By Laurence Vittes
J.S. Bach’s Six Sonatas for violin and harpsichord have been recorded more than 50 times. Georg Philipp Telemann’s sonatas for the same combination have been recorded less than five. Undaunted, American violinist, conductor, keyboardist, and educator Dorian Komanoff Bandy makes a strong case for at least a partial reset with his recording of Telemann’s half dozen sonatas for the indie jazz label Whaling City Sound.
Beautifully recorded at the WGBH studios in Boston, Massachusetts, Bandy’s performances showcase all the charms, beauties, and surprising eccentricities that Telemann’s love affair with the violin produced. He and harpsichordist Paul Cienniwa also added a bonus: the world premiere recording of Telemann’s Sonata in F-sharp minor TWV 41:fis2.
Bandy, who produced Così fan tutte in London using improvised ornamentation and cadenzas, has taught at Longy School of Music in Boston and the Colburn School in Los Angeles. Bandy is preparing to move back to the U.S. this summer. Meanwhile later this year he will be appearing in Oslo, Norway, playing Corelli and Castello violin sonatas, as well as in Cambridge and Durham in the UK.
I was intrigued by the story behind the world premiere and contacted Bandy in Glasgow, where he teaches at the Royal Conservatoire of Scotland.
Concerning the world premiere I picture you as an Indiana Jones–type, poring romantically over dusty manuscripts in exotic foreign lands.
It’s not quite so romantic although I do spend a lot of time digging through archives looking for interesting music by unknown composers. You can imagine my surprise when I came across an unrecorded Telemann sonata in F-sharp minor in the Dresden State Archives. The sonata is a known piece: It’s listed in the catalogue of Telemann’s works, and the name “George Melante” is known to be Telemann’s anagrammatic pseudonym. Yet no violinist has gotten around to recording it yet.
What draws you to the Telemann sonatas?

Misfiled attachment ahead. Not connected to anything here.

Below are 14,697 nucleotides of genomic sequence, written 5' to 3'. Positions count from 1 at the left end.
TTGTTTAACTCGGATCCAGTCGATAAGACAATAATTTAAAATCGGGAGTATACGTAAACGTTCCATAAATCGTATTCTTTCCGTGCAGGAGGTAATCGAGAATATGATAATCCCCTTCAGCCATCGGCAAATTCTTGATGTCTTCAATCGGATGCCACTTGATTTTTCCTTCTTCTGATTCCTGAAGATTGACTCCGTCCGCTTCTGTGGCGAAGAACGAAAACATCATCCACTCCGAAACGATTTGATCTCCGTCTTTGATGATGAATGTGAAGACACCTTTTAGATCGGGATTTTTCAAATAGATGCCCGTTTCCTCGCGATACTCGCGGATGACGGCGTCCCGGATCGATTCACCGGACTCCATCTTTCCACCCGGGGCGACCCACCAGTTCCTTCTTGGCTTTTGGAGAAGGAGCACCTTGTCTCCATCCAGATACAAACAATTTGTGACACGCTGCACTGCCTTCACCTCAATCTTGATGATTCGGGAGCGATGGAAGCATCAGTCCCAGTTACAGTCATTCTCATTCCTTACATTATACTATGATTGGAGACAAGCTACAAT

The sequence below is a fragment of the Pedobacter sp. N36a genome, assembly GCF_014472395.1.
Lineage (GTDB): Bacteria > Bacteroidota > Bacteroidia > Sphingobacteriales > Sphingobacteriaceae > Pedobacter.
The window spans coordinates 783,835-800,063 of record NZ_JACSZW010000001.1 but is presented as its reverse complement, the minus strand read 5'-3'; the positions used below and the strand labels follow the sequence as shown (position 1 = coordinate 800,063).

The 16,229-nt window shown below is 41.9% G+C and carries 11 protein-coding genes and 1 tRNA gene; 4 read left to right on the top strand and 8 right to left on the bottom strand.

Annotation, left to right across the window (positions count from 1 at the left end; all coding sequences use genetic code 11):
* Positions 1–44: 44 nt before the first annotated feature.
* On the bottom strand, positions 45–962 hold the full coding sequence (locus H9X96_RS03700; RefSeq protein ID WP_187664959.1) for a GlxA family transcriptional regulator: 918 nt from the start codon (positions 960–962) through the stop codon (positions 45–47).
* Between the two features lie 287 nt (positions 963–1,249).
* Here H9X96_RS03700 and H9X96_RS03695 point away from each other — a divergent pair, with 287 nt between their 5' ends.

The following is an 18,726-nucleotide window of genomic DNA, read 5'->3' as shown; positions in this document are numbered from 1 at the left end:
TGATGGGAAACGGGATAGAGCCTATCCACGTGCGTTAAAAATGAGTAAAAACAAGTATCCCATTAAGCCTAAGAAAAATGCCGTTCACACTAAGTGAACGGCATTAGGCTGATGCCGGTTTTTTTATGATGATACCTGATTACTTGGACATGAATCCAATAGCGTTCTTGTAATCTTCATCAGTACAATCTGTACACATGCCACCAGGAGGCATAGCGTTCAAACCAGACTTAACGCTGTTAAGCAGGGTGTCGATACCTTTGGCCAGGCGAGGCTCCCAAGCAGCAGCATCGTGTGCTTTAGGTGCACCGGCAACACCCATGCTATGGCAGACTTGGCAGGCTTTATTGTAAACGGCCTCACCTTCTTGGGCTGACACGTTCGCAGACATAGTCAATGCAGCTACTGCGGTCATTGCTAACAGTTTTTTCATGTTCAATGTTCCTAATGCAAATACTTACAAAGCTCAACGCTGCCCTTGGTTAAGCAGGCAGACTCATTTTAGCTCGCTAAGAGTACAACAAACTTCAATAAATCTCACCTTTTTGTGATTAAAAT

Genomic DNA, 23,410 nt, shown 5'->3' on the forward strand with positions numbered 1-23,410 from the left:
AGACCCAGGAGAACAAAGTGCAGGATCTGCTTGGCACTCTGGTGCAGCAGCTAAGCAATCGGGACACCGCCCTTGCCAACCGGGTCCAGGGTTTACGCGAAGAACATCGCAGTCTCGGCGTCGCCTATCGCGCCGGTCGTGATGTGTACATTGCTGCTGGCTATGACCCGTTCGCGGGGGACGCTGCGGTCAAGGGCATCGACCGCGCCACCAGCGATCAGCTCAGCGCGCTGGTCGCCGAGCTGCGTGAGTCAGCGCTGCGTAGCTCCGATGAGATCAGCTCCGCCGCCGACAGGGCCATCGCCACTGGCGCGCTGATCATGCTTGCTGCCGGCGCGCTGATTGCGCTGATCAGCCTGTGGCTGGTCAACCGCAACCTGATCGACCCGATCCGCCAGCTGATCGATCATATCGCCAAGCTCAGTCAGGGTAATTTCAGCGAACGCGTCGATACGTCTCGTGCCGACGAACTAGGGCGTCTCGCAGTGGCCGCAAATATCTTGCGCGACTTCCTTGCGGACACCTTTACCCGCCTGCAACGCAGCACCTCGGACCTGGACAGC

One thing I like is that Telemann, unlike so many of his contemporaries, doesn’t seem to have a go-to form. Each sonata is its own piece. The first sonata in this set sounds very German, not unlike early Handel, but other sonatas show French influences, some seem to recall Corelli’s Op. 5, and others—here I’m thinking of Sonata No. 6—are so quirky and delightful they sound only like Telemann. The fact that you can’t pigeonhole these sonatas is part of the joy of playing them.
What is his violin writing like compared to Bach?
When you play Bach, especially unaccompanied Bach, you get the sense that he wasn’t interested in violinists’ technical limitations. He was writing perfect, almost abstract music, and he makes us shape ourselves and our techniques to accommodate his vision. Telemann, on the other hand, is trying to write music that will be fun to play.
How does he manage that?
First of all, by writing with the violin in mind—as he did with all the instruments he composed for. But even more, you get the impression that he’s writing not only to accommodate your technique, but your interests, and even the interests of the harpsichordist. Of course, there are a few spots where Telemann might have benefited from some specialized violinistic knowledge. The last movements of the third and fourth sonatas are incredibly awkward, probably more than he realized. But these are exceptions.
What gear did you use?
The violin is anonymous, c. 1750, probably from Innsbruck. I used two bows, both by René-William Groppe: One of them is a copy of an early 18th–century bow, the other a copy of a late 17th–century bow. We were trying to differentiate various styles, but actually on the recording they both ended up sounding the same!
Did you consider using a bigger continuo group?
Actually, I prefer to play this music with just keyboard accompaniment—especially when it’s played by someone as sensitive as Paul Cienniwa. Telemann specified that these sonatas were just for violin and harpsichord, not for the more usual “violin and bass,” which might include cello or theorbo. I have to admit that I used to love working with huge continuo teams. I once used harpsichord, organ, theorbo, and two cellists to accompany a violin sonata! We were able to “orchestrate” each bar of the bass line. But the intimacy of these Telemann sonatas make them ideal for a duo.